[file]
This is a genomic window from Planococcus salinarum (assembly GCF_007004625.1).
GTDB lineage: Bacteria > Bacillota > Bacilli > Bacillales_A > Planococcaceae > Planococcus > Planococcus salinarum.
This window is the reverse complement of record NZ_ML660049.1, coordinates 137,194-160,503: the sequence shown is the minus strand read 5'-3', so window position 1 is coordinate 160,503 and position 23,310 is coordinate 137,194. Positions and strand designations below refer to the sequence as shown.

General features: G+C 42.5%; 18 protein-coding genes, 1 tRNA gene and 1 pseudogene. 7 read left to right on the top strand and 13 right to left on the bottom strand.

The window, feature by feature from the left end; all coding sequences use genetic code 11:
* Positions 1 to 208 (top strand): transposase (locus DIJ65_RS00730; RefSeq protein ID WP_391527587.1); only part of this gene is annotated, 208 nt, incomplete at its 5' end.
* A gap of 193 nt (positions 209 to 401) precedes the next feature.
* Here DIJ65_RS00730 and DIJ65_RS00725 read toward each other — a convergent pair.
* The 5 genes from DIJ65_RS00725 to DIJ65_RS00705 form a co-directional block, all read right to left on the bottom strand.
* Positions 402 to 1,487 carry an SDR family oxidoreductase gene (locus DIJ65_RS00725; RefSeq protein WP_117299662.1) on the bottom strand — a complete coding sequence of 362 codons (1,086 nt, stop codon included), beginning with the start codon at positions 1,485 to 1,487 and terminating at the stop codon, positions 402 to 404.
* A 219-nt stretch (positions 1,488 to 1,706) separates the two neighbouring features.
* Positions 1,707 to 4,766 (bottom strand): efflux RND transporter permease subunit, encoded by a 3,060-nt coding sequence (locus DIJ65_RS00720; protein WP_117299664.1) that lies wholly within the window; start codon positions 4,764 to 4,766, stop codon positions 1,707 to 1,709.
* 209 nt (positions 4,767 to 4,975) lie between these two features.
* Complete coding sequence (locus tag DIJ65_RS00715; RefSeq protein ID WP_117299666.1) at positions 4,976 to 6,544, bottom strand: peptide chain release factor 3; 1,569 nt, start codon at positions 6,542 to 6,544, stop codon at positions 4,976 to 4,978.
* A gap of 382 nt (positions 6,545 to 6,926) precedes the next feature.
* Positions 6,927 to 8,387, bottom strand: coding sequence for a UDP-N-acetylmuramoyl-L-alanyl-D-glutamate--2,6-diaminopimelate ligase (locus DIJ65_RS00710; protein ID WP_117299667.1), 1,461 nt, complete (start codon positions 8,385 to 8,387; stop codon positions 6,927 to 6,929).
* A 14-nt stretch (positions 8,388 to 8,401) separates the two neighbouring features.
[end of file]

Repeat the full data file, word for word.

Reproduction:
This is a genomic window from Planococcus salinarum (assembly GCF_007004625.1).
GTDB lineage: Bacteria > Bacillota > Bacilli > Bacillales_A > Planococcaceae > Planococcus > Planococcus salinarum.
This window is the reverse complement of record NZ_ML660049.1, coordinates 137,194-160,503: the sequence shown is the minus strand read 5'-3', so window position 1 is coordinate 160,503 and position 23,310 is coordinate 137,194. Positions and strand designations below refer to the sequence as shown.

General features: G+C 42.5%; 18 protein-coding genes, 1 tRNA gene and 1 pseudogene. 7 read left to right on the top strand and 13 right to left on the bottom strand.

The window, feature by feature from the left end; all coding sequences use genetic code 11:
* Positions 1 to 208 (top strand): transposase (locus DIJ65_RS00730; RefSeq protein ID WP_391527587.1); only part of this gene is annotated, 208 nt, incomplete at its 5' end.
* A gap of 193 nt (positions 209 to 401) precedes the next feature.
* Here DIJ65_RS00730 and DIJ65_RS00725 read toward each other — a convergent pair.
* The 5 genes from DIJ65_RS00725 to DIJ65_RS00705 form a co-directional block, all read right to left on the bottom strand.
* Positions 402 to 1,487 carry an SDR family oxidoreductase gene (locus DIJ65_RS00725; RefSeq protein WP_117299662.1) on the bottom strand — a complete coding sequence of 362 codons (1,086 nt, stop codon included), beginning with the start codon at positions 1,485 to 1,487 and terminating at the stop codon, positions 402 to 404.
* A 219-nt stretch (positions 1,488 to 1,706) separates the two neighbouring features.
* Positions 1,707 to 4,766 (bottom strand): efflux RND transporter permease subunit, encoded by a 3,060-nt coding sequence (locus DIJ65_RS00720; protein WP_117299664.1) that lies wholly within the window; start codon positions 4,764 to 4,766, stop codon positions 1,707 to 1,709.
* 209 nt (positions 4,767 to 4,975) lie between these two features.
* Complete coding sequence (locus tag DIJ65_RS00715; RefSeq protein ID WP_117299666.1) at positions 4,976 to 6,544, bottom strand: peptide chain release factor 3; 1,569 nt, start codon at positions 6,542 to 6,544, stop codon at positions 4,976 to 4,978.
* A gap of 382 nt (positions 6,545 to 6,926) precedes the next feature.
* Positions 6,927 to 8,387, bottom strand: coding sequence for a UDP-N-acetylmuramoyl-L-alanyl-D-glutamate--2,6-diaminopimelate ligase (locus DIJ65_RS00710; protein ID WP_117299667.1), 1,461 nt, complete (start codon positions 8,385 to 8,387; stop codon positions 6,927 to 6,929).
* A 14-nt stretch (positions 8,388 to 8,401) separates the two neighbouring features.